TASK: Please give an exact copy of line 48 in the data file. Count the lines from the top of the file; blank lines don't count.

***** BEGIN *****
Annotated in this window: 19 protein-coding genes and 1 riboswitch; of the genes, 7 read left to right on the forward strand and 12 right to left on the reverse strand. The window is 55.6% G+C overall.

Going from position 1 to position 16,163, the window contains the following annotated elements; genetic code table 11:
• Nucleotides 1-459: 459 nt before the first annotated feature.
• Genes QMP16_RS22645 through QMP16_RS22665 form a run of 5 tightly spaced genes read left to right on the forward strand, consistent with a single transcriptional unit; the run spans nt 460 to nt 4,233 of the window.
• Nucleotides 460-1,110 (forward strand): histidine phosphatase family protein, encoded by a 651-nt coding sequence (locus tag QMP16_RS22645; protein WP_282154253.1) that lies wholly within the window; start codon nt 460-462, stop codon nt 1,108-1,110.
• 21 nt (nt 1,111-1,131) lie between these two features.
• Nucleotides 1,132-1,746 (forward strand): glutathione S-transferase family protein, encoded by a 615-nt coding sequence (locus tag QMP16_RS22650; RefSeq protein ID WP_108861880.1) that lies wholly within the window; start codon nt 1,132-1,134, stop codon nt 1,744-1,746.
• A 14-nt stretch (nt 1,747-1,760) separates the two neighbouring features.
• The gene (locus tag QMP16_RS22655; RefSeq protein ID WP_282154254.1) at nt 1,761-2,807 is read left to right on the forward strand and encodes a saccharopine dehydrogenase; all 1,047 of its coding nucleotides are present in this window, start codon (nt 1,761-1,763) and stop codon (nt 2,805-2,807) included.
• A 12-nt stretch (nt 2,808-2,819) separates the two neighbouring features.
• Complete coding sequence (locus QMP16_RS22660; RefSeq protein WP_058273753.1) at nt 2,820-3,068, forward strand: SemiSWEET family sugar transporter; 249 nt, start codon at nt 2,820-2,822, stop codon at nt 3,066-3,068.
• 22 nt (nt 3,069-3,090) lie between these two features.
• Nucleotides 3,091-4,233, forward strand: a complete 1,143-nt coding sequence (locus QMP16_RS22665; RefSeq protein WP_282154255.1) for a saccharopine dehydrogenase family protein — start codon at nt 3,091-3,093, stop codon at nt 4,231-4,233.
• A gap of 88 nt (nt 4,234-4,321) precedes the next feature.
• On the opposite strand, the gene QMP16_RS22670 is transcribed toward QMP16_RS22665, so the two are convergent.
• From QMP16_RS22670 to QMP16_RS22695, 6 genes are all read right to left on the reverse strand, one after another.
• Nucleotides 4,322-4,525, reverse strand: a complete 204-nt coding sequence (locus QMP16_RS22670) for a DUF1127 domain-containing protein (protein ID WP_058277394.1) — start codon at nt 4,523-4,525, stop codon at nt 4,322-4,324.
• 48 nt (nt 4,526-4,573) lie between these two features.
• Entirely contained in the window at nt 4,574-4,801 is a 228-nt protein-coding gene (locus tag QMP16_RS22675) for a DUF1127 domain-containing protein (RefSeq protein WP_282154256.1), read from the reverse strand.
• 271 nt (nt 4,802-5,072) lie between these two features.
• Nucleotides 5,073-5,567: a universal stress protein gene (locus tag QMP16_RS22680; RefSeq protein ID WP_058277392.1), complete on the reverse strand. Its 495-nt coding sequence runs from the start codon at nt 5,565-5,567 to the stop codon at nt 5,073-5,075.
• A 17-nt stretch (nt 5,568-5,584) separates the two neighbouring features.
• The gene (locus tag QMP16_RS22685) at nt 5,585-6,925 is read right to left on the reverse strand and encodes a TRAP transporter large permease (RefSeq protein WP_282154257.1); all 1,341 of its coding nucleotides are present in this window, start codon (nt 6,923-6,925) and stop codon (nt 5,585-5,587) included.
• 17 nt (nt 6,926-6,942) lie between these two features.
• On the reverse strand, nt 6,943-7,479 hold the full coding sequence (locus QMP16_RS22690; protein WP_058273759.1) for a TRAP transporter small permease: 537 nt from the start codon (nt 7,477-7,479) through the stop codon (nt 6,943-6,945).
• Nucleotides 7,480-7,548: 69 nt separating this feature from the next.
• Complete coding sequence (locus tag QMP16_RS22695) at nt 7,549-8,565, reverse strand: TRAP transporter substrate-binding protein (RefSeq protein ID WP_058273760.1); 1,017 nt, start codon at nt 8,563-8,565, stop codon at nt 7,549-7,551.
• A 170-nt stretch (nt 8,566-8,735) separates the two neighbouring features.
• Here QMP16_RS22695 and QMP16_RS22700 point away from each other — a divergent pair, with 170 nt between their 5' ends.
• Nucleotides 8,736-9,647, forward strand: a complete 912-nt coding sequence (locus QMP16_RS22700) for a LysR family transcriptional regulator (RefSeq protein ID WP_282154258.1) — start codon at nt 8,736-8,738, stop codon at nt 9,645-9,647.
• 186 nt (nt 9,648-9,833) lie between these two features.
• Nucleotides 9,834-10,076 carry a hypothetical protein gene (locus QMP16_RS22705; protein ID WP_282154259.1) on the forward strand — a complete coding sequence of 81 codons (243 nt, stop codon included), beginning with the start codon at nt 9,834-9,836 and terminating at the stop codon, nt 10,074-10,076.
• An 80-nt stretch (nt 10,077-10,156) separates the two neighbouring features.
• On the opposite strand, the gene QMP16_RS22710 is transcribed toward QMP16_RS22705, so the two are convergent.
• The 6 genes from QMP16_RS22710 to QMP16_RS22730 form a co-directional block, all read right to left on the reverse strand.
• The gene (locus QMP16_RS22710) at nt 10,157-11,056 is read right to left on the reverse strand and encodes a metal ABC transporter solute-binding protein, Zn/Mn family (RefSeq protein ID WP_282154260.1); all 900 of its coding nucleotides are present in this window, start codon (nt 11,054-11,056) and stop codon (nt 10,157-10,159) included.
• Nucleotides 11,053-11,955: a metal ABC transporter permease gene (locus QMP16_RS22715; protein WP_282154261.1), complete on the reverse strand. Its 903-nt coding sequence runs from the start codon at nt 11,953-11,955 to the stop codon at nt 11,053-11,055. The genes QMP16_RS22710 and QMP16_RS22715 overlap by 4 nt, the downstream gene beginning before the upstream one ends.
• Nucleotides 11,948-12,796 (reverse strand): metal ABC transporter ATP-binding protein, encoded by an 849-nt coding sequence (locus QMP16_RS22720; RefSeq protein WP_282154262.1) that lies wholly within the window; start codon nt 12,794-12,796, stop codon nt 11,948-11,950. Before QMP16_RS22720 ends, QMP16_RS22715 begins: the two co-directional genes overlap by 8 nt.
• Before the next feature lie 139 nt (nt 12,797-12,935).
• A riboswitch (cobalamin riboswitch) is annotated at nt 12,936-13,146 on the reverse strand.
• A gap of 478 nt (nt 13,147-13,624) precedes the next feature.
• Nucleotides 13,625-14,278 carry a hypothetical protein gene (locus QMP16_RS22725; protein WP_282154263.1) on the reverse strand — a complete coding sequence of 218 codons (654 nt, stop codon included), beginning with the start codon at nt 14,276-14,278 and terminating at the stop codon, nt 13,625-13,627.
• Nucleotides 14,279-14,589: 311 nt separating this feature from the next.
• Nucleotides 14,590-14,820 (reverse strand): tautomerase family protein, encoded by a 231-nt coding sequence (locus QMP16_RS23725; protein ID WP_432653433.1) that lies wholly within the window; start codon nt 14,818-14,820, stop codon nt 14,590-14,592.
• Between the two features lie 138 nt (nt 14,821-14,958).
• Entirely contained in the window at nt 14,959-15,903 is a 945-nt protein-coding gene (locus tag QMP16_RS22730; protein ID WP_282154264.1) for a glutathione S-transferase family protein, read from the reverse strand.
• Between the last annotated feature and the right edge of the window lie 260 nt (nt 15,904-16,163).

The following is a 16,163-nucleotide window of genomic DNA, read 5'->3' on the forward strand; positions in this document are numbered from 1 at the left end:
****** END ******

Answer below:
The following is a 16,163-nucleotide window of genomic DNA, read 5'->3' on the forward strand; positions in this document are numbered from 1 at the left end: